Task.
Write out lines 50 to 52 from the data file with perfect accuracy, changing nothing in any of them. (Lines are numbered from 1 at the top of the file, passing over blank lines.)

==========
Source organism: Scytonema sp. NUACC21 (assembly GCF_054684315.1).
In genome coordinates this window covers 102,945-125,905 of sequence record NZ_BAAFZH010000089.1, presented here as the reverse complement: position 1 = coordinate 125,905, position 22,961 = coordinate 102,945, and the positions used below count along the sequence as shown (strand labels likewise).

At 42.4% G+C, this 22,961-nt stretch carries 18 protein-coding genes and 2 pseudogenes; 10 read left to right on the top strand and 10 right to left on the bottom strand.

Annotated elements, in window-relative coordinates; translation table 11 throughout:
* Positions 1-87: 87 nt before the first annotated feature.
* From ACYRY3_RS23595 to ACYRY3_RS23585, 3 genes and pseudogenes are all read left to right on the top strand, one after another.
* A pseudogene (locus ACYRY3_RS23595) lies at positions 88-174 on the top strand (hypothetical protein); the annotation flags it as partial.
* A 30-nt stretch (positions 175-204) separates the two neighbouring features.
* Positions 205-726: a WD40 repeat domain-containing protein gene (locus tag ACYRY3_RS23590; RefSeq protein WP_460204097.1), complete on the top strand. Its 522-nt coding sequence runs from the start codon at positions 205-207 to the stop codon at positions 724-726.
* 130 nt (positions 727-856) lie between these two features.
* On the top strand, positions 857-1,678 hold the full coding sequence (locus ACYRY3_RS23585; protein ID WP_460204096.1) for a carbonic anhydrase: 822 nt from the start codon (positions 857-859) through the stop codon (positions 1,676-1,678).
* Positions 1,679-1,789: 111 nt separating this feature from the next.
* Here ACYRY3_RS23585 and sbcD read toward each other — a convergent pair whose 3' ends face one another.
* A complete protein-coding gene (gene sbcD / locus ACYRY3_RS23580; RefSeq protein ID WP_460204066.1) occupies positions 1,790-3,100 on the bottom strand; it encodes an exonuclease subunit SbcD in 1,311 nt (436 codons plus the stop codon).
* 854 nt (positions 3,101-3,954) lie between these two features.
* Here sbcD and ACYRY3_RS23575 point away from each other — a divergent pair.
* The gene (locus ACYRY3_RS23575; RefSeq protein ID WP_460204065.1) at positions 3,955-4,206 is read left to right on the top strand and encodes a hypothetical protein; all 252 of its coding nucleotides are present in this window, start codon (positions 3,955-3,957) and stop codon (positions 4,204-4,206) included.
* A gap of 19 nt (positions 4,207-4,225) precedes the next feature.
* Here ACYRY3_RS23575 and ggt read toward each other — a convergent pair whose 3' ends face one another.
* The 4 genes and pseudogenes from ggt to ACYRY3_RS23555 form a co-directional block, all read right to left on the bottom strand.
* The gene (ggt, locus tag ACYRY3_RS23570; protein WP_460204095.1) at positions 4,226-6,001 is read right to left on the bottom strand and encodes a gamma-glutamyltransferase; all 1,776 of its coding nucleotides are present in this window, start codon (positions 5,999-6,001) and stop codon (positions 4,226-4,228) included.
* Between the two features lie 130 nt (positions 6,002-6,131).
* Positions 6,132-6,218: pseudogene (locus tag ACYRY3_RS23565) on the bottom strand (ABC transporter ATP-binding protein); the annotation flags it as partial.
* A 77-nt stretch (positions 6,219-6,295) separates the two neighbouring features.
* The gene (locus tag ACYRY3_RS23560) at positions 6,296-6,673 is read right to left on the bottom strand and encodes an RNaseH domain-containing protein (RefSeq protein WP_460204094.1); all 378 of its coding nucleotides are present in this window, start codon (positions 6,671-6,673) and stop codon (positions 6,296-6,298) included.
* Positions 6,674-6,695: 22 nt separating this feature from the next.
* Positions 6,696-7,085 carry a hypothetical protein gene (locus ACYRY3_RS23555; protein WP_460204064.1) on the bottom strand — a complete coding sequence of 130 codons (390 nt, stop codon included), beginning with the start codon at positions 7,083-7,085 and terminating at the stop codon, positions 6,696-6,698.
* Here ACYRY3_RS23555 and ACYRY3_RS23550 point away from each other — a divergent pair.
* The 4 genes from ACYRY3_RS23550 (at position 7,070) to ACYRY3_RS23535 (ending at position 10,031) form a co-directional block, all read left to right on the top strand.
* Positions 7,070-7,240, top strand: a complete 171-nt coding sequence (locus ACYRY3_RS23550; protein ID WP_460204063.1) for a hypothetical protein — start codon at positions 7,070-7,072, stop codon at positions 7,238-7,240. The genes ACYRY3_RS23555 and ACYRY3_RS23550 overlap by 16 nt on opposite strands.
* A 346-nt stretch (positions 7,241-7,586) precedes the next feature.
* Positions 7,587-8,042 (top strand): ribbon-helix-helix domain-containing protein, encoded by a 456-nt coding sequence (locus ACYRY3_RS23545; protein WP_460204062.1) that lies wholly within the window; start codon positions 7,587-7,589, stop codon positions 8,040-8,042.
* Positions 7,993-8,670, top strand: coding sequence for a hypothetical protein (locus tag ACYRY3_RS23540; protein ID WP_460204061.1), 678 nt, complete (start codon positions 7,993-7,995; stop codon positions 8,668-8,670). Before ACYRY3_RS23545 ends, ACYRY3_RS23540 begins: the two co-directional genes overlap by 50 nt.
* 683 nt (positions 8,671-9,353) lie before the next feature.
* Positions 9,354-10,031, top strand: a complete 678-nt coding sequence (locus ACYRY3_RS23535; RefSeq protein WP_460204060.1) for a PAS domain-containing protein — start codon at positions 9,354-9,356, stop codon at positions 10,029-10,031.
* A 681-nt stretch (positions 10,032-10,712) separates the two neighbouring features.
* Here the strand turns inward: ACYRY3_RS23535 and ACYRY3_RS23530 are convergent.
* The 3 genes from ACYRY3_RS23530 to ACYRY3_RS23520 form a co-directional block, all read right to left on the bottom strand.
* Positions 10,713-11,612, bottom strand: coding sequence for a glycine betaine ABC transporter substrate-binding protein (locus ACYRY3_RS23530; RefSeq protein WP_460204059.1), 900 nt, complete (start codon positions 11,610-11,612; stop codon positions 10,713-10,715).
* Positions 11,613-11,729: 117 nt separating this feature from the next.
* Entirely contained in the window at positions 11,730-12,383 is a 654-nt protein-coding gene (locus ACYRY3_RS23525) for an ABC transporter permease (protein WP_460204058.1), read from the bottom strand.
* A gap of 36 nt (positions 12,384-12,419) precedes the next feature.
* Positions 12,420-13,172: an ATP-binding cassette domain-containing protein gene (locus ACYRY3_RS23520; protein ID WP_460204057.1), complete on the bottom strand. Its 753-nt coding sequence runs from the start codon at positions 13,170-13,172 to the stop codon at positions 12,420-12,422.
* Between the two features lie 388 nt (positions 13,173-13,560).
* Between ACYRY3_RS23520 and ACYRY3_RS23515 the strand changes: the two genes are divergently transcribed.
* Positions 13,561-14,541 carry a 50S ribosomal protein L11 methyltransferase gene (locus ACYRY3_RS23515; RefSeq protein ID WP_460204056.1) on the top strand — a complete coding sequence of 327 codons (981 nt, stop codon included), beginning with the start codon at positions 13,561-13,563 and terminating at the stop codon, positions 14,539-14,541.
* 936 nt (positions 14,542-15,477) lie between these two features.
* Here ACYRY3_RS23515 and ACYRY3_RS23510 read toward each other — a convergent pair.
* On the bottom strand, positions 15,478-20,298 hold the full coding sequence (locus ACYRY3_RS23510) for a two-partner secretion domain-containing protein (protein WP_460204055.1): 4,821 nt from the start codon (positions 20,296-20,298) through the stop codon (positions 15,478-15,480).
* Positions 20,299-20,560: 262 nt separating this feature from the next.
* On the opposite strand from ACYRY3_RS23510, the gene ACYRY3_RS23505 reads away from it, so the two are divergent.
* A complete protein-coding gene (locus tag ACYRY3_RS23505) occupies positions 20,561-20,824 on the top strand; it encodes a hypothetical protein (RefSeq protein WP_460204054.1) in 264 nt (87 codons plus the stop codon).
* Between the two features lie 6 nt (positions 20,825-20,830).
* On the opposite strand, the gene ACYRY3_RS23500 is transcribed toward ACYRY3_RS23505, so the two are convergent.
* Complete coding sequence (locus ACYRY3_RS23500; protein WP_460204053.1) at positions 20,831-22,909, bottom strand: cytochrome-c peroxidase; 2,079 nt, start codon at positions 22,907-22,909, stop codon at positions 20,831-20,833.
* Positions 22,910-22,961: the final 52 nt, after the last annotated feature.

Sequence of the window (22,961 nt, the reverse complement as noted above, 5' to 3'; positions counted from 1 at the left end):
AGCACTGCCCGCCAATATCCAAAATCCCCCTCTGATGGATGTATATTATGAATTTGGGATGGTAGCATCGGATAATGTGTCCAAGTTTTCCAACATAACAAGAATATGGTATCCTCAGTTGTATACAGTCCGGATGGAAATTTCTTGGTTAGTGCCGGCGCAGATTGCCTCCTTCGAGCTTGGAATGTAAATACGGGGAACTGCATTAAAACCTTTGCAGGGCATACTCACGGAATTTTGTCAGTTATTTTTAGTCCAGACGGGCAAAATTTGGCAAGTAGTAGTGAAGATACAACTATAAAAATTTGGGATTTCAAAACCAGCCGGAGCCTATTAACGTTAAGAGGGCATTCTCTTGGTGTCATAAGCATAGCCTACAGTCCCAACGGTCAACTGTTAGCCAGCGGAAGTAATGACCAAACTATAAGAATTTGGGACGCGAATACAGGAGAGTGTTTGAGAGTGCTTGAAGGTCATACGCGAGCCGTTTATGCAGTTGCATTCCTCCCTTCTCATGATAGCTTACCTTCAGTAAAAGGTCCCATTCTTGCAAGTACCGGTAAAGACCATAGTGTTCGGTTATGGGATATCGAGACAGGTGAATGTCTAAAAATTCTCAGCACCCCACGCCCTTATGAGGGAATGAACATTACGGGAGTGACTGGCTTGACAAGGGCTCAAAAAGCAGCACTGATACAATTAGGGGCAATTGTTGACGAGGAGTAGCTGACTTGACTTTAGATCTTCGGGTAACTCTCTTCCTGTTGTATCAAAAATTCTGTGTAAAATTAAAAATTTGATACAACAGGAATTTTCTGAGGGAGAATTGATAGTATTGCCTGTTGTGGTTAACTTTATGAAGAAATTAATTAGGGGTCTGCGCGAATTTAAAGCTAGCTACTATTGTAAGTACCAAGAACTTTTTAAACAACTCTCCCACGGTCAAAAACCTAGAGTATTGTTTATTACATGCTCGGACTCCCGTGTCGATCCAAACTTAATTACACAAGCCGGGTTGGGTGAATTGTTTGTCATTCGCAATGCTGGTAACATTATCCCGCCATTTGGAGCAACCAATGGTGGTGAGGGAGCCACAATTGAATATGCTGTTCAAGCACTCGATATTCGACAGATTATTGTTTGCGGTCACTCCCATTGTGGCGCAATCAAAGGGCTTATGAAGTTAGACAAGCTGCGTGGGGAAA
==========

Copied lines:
* Positions 20,299-20,560: 262 nt separating this feature from the next.
* On the opposite strand from ACYRY3_RS23510, the gene ACYRY3_RS23505 reads away from it, so the two are divergent.
* A complete protein-coding gene (locus tag ACYRY3_RS23505) occupies positions 20,561-20,824 on the top strand; it encodes a hypothetical protein (RefSeq protein WP_460204054.1) in 264 nt (87 codons plus the stop codon).